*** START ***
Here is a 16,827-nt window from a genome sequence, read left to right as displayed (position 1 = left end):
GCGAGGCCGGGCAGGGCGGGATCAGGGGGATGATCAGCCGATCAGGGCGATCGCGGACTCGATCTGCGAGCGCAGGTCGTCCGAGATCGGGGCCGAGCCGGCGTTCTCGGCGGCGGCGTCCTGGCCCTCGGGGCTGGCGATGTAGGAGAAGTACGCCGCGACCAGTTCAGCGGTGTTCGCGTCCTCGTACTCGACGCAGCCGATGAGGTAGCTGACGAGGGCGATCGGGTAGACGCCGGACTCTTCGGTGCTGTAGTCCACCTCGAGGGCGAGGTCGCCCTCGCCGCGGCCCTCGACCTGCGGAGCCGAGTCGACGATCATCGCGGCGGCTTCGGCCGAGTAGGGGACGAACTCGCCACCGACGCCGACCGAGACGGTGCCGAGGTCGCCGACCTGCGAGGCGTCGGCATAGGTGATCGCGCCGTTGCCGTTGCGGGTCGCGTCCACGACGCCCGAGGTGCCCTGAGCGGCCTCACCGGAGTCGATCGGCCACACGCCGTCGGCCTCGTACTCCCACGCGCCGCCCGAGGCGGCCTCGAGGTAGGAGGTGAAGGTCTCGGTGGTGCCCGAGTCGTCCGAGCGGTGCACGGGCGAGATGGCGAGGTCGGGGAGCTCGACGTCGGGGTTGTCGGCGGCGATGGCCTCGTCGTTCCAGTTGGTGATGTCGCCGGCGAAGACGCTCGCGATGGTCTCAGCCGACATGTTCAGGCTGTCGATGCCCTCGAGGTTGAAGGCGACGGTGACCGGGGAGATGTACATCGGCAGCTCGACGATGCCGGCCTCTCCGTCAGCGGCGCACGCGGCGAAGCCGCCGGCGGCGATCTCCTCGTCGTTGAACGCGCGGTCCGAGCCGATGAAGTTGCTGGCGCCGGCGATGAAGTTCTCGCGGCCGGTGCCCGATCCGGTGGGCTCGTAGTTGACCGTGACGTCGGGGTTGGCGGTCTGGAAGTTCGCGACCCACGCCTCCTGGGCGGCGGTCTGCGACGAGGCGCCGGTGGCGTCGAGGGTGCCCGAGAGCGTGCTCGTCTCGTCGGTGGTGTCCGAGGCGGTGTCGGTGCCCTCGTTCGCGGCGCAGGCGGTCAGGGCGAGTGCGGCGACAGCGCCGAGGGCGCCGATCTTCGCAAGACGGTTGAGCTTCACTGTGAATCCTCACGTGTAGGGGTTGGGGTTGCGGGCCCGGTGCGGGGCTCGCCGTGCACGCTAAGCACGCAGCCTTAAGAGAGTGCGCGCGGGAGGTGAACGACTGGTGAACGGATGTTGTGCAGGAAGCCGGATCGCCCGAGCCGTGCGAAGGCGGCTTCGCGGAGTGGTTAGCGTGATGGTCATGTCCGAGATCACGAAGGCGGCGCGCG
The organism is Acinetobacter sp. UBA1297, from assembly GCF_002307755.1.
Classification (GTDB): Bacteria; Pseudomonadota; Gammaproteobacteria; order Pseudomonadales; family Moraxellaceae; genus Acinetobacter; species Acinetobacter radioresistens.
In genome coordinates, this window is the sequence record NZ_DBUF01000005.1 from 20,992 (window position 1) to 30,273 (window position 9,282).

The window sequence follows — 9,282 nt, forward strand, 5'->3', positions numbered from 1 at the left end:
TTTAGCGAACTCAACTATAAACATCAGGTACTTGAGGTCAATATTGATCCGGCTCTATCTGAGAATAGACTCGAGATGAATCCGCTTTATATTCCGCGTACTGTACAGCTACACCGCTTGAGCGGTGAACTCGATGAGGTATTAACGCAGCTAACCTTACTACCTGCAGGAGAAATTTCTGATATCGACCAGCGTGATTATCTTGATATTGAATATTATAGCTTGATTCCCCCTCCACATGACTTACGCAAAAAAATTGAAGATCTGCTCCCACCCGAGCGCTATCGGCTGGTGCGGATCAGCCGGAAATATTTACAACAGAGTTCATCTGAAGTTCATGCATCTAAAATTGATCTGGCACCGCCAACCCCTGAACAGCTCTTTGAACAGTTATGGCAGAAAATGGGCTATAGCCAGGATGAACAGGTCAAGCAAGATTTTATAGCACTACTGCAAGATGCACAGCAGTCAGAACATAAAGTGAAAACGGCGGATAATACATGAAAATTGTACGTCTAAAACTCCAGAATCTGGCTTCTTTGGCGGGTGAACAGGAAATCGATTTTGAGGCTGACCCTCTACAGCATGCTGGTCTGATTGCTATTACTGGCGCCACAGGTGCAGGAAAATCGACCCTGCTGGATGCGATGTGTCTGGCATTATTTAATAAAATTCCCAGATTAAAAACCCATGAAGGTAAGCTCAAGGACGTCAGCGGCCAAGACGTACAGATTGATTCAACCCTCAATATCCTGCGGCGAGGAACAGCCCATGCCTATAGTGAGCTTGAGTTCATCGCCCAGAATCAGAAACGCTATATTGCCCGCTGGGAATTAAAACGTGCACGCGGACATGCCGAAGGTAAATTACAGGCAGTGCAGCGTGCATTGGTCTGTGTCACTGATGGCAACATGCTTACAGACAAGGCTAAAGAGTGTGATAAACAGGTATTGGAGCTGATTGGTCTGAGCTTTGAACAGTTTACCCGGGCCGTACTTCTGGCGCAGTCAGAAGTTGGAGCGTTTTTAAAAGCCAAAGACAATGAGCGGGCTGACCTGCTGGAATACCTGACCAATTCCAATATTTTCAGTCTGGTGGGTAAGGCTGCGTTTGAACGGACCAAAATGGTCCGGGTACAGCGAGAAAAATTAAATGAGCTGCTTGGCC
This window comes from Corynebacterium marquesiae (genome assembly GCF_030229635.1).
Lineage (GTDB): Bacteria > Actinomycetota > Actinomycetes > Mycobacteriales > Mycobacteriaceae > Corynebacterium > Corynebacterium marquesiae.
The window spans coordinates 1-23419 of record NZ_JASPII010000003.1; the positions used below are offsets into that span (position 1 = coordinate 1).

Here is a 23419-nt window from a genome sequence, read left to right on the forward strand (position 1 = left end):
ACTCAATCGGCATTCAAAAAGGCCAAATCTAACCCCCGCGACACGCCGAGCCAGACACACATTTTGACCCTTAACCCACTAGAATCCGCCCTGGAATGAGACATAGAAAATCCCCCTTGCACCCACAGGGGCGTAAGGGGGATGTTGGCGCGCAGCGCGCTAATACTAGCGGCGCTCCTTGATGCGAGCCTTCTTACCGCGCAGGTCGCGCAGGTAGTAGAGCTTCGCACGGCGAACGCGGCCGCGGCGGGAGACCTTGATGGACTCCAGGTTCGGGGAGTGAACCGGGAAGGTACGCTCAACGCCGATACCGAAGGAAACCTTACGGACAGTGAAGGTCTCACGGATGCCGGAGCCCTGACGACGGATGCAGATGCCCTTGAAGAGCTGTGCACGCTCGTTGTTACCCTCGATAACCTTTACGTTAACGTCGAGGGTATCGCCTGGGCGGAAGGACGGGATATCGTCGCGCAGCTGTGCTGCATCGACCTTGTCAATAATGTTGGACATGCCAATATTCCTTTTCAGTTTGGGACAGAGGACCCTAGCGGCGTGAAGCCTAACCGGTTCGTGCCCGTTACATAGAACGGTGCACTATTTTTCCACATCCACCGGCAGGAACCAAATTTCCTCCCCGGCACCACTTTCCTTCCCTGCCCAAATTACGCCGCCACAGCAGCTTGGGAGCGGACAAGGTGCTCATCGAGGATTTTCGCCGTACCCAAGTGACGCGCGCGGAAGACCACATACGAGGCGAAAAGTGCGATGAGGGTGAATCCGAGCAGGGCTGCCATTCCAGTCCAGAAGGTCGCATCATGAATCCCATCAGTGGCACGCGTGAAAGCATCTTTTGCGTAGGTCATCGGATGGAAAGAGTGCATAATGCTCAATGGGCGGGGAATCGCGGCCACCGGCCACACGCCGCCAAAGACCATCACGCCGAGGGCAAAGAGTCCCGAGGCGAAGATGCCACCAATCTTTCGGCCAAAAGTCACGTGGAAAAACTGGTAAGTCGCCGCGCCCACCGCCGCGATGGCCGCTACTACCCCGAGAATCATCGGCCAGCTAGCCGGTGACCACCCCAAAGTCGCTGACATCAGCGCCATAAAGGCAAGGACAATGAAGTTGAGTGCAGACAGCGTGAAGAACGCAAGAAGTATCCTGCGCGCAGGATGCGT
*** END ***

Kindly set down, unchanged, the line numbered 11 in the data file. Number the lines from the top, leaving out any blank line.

Here is a 23419-nt window from a genome sequence, read left to right on the forward strand (position 1 = left end):